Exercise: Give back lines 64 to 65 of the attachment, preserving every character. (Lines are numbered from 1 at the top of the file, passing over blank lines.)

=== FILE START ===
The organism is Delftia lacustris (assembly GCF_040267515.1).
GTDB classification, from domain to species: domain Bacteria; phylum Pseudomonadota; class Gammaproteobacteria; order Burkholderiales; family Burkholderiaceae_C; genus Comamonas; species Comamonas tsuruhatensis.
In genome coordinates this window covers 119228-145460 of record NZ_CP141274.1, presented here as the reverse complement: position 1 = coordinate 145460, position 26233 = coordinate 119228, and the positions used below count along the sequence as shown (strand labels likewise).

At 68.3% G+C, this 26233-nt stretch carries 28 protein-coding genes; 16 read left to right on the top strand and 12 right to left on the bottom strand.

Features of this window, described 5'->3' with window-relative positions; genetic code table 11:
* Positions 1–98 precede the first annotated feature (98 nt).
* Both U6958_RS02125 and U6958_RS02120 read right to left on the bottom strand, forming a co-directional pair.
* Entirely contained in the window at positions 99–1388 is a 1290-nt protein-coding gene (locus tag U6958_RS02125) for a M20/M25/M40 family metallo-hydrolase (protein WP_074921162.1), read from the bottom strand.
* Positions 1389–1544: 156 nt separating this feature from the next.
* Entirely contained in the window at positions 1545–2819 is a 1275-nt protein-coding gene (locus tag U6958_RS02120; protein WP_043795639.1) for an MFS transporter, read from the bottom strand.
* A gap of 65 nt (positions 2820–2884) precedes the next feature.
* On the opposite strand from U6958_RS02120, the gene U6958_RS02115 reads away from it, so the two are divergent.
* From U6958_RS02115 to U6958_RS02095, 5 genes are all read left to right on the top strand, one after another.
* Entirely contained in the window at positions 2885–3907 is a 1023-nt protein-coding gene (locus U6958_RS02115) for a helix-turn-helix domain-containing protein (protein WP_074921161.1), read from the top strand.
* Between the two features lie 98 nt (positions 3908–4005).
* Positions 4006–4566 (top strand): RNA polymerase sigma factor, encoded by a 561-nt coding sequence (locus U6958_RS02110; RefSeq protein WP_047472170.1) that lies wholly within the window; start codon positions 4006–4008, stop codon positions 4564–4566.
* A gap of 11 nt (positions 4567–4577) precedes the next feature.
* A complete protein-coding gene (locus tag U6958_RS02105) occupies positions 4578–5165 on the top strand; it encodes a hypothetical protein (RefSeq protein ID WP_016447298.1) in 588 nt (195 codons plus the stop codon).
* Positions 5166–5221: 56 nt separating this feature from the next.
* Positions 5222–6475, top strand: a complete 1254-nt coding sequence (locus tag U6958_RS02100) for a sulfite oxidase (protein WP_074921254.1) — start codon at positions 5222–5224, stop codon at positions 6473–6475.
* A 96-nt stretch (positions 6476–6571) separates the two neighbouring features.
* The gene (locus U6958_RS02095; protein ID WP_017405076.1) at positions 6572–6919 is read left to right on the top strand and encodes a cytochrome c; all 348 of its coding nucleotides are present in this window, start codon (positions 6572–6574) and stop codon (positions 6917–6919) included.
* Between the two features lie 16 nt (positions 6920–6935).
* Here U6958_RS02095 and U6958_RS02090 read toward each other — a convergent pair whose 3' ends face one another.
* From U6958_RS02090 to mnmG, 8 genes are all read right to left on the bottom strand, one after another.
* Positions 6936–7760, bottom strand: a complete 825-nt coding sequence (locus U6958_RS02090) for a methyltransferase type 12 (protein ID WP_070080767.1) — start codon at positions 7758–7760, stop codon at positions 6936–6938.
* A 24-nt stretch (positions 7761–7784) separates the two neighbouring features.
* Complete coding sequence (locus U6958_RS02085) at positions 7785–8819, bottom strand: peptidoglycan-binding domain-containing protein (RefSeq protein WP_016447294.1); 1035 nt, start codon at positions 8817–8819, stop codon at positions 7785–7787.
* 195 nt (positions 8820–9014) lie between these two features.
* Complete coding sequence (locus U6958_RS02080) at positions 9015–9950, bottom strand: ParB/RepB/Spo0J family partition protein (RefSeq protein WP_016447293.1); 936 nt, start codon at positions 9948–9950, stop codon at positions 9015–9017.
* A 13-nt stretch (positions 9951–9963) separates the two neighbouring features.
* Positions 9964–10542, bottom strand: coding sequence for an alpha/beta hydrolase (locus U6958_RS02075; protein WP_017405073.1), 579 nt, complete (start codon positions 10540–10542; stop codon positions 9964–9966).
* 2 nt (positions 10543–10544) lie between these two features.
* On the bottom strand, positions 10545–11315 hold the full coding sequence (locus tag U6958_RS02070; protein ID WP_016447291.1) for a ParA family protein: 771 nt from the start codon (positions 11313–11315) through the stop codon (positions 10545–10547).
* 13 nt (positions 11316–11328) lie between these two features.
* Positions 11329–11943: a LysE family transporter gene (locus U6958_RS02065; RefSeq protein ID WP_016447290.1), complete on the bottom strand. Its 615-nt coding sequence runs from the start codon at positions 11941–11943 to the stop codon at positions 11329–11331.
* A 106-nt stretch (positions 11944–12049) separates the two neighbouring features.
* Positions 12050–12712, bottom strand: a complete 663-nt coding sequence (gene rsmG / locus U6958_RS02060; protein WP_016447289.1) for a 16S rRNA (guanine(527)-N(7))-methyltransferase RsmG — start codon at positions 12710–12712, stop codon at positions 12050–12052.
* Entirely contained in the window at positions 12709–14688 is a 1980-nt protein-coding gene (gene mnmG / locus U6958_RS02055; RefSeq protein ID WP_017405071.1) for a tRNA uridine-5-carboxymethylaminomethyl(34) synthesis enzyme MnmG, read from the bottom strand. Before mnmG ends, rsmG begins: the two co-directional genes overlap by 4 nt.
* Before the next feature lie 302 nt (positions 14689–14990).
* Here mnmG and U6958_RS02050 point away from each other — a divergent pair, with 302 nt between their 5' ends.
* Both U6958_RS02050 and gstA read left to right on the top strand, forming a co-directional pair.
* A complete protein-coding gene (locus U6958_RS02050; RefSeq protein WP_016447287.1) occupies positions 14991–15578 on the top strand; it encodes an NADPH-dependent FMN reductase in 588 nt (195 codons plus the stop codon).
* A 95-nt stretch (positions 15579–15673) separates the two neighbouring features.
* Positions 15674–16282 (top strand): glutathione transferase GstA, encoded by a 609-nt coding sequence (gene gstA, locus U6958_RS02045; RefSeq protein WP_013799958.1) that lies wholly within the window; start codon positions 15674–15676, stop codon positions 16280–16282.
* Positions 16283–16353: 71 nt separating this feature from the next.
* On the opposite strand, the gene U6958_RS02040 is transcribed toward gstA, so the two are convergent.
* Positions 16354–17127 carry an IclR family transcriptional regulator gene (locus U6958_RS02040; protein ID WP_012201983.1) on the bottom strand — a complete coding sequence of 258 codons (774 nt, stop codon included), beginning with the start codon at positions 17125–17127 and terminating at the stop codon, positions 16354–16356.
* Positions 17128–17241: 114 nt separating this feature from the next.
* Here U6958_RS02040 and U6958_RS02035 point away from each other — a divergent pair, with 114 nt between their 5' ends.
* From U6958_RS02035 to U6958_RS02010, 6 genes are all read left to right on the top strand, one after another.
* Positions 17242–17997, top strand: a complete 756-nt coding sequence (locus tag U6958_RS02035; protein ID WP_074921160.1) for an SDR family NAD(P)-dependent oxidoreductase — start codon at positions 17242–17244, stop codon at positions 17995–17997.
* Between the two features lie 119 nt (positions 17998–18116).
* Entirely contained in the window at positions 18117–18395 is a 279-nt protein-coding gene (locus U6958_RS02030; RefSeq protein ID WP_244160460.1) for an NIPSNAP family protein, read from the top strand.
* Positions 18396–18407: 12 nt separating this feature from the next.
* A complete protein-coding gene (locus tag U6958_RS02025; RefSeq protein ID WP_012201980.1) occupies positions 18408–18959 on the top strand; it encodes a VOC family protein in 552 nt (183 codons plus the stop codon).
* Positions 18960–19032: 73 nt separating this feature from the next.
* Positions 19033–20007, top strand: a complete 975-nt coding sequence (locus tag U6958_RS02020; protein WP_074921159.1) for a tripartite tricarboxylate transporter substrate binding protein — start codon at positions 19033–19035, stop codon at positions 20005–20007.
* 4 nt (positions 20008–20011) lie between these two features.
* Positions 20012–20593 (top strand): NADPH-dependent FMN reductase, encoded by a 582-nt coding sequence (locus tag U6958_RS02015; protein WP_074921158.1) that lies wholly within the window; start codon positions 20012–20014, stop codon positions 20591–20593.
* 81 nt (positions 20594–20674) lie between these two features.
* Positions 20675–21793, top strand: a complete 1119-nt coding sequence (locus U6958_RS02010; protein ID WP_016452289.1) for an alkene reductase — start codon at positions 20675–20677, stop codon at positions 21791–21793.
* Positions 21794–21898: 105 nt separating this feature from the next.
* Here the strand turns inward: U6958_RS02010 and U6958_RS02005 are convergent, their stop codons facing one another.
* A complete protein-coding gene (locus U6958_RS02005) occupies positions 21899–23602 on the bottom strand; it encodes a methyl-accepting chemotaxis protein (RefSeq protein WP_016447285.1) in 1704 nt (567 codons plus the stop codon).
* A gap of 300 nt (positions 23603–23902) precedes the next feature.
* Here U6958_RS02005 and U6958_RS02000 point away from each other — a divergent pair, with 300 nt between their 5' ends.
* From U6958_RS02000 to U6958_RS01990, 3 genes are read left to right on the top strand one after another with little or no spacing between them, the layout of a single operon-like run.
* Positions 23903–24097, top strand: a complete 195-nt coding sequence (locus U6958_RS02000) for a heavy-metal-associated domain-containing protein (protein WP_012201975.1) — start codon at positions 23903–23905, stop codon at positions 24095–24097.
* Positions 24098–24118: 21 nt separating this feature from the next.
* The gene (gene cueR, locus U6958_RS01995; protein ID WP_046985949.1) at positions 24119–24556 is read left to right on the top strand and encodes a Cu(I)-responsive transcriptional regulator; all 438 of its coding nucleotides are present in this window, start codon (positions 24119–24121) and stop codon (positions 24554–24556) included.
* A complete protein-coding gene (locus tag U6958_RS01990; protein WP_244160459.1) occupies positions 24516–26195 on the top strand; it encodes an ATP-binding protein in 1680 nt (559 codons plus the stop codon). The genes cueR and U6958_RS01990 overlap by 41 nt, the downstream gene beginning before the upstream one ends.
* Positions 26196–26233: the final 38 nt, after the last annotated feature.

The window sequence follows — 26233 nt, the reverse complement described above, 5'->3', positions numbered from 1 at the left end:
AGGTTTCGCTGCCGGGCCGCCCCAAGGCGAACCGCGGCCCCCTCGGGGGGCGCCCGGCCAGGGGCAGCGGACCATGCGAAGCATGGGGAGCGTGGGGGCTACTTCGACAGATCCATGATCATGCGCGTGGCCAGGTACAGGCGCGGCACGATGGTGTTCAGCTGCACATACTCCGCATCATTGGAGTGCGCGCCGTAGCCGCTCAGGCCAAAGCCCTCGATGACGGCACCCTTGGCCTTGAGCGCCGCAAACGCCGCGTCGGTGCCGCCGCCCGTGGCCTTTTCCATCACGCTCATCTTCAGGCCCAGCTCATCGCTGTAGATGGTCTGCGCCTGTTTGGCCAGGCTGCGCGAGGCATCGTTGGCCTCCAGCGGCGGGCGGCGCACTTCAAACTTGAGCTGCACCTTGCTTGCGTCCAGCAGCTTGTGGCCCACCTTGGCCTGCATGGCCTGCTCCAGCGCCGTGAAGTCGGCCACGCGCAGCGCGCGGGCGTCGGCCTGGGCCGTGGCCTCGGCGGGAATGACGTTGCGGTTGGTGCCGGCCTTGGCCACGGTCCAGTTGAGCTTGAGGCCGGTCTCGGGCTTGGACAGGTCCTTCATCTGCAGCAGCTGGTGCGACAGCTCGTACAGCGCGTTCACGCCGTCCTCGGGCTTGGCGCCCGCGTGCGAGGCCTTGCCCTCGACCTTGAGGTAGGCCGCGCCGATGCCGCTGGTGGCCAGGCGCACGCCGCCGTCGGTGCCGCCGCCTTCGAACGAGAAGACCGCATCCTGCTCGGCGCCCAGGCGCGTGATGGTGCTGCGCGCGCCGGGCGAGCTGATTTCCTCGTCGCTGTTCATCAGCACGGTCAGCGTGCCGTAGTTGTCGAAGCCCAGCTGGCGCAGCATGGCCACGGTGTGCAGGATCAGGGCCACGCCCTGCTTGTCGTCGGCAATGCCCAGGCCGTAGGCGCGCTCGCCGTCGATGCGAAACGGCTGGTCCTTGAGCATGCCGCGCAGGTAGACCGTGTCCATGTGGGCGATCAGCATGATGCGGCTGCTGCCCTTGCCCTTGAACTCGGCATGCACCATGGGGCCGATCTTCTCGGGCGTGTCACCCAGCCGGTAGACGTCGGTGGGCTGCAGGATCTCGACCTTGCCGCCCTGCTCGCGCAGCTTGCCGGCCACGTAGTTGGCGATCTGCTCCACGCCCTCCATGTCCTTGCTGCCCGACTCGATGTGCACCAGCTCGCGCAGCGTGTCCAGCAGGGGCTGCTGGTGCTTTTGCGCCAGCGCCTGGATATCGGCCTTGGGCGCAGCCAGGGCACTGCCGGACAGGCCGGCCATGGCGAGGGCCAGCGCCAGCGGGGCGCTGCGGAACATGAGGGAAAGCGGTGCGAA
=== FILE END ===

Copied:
* Here the strand turns inward: U6958_RS02010 and U6958_RS02005 are convergent, their stop codons facing one another.
* A complete protein-coding gene (locus U6958_RS02005) occupies positions 21899–23602 on the bottom strand; it encodes a methyl-accepting chemotaxis protein (RefSeq protein WP_016447285.1) in 1704 nt (567 codons plus the stop codon).